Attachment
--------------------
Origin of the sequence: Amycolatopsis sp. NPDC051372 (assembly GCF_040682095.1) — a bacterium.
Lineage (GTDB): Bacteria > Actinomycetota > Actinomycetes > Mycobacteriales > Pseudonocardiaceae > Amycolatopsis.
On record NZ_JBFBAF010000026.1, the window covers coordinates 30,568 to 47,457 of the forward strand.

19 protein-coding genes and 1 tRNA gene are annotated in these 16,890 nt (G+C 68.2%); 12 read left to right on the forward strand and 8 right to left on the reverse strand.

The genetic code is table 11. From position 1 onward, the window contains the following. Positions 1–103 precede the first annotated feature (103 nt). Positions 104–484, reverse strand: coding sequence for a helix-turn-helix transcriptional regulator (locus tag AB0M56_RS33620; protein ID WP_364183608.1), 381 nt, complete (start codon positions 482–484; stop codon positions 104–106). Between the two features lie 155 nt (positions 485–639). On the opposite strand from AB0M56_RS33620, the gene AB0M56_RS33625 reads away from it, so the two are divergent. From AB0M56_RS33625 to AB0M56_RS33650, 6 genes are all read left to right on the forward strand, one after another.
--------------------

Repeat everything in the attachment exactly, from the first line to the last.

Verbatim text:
Origin of the sequence: Amycolatopsis sp. NPDC051372 (assembly GCF_040682095.1) — a bacterium.
Lineage (GTDB): Bacteria > Actinomycetota > Actinomycetes > Mycobacteriales > Pseudonocardiaceae > Amycolatopsis.
On record NZ_JBFBAF010000026.1, the window covers coordinates 30,568 to 47,457 of the forward strand.

19 protein-coding genes and 1 tRNA gene are annotated in these 16,890 nt (G+C 68.2%); 12 read left to right on the forward strand and 8 right to left on the reverse strand.

The genetic code is table 11. From position 1 onward, the window contains the following. Positions 1–103 precede the first annotated feature (103 nt). Positions 104–484, reverse strand: coding sequence for a helix-turn-helix transcriptional regulator (locus tag AB0M56_RS33620; protein ID WP_364183608.1), 381 nt, complete (start codon positions 482–484; stop codon positions 104–106). Between the two features lie 155 nt (positions 485–639). On the opposite strand from AB0M56_RS33620, the gene AB0M56_RS33625 reads away from it, so the two are divergent. From AB0M56_RS33625 to AB0M56_RS33650, 6 genes are all read left to right on the forward strand, one after another.